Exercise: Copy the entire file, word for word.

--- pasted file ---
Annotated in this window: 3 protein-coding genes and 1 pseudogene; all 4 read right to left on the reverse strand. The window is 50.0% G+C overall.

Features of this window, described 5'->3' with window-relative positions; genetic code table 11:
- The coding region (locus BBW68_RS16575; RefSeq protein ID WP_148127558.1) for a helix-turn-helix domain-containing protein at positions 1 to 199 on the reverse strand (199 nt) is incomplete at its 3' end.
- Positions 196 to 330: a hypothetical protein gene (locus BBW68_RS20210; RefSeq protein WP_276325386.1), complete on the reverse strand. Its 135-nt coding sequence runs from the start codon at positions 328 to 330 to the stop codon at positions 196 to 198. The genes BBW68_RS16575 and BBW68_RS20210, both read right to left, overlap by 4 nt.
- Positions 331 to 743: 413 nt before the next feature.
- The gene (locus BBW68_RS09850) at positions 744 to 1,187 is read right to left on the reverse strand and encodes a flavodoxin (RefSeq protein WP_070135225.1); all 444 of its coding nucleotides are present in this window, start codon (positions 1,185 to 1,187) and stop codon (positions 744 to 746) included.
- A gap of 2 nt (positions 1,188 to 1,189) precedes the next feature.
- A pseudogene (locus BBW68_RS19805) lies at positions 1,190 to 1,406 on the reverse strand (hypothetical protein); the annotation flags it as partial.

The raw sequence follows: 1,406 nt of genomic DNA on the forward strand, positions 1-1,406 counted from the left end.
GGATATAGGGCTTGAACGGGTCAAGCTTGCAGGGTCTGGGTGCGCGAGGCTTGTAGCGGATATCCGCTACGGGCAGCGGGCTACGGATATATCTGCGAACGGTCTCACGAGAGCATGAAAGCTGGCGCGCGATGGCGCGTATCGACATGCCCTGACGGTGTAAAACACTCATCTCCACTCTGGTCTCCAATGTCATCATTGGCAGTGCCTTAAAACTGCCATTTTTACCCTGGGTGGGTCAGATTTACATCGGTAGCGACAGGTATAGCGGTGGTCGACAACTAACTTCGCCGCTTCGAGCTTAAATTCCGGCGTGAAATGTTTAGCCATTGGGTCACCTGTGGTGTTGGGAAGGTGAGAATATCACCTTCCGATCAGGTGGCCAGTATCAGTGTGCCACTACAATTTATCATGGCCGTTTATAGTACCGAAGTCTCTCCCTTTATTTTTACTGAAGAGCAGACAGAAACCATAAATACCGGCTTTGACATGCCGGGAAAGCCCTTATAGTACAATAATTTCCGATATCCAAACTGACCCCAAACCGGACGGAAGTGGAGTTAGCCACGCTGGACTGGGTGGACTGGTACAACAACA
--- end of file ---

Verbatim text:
Annotated in this window: 3 protein-coding genes and 1 pseudogene; all 4 read right to left on the reverse strand. The window is 50.0% G+C overall.

Features of this window, described 5'->3' with window-relative positions; genetic code table 11:
- The coding region (locus BBW68_RS16575; RefSeq protein ID WP_148127558.1) for a helix-turn-helix domain-containing protein at positions 1 to 199 on the reverse strand (199 nt) is incomplete at its 3' end.
- Positions 196 to 330: a hypothetical protein gene (locus BBW68_RS20210; RefSeq protein WP_276325386.1), complete on the reverse strand. Its 135-nt coding sequence runs from the start codon at positions 328 to 330 to the stop codon at positions 196 to 198. The genes BBW68_RS16575 and BBW68_RS20210, both read right to left, overlap by 4 nt.
- Positions 331 to 743: 413 nt before the next feature.
- The gene (locus BBW68_RS09850) at positions 744 to 1,187 is read right to left on the reverse strand and encodes a flavodoxin (RefSeq protein WP_070135225.1); all 444 of its coding nucleotides are present in this window, start codon (positions 1,185 to 1,187) and stop codon (positions 744 to 746) included.
- A gap of 2 nt (positions 1,188 to 1,189) precedes the next feature.
- A pseudogene (locus BBW68_RS19805) lies at positions 1,190 to 1,406 on the reverse strand (hypothetical protein); the annotation flags it as partial.

The raw sequence follows: 1,406 nt of genomic DNA on the forward strand, positions 1-1,406 counted from the left end.
GGATATAGGGCTTGAACGGGTCAAGCTTGCAGGGTCTGGGTGCGCGAGGCTTGTAGCGGATATCCGCTACGGGCAGCGGGCTACGGATATATCTGCGAACGGTCTCACGAGAGCATGAAAGCTGGCGCGCGATGGCGCGTATCGACATGCCCTGACGGTGTAAAACACTCATCTCCACTCTGGTCTCCAATGTCATCATTGGCAGTGCCTTAAAACTGCCATTTTTACCCTGGGTGGGTCAGATTTACATCGGTAGCGACAGGTATAGCGGTGGTCGACAACTAACTTCGCCGCTTCGAGCTTAAATTCCGGCGTGAAATGTTTAGCCATTGGGTCACCTGTGGTGTTGGGAAGGTGAGAATATCACCTTCCGATCAGGTGGCCAGTATCAGTGTGCCACTACAATTTATCATGGCCGTTTATAGTACCGAAGTCTCTCCCTTTATTTTTACTGAAGAGCAGACAGAAACCATAAATACCGGCTTTGACATGCCGGGAAAGCCCTTATAGTACAATAATTTCCGATATCCAAACTGACCCCAAACCGGACGGAAGTGGAGTTAGCCACGCTGGACTGGGTGGACTGGTACAACAACA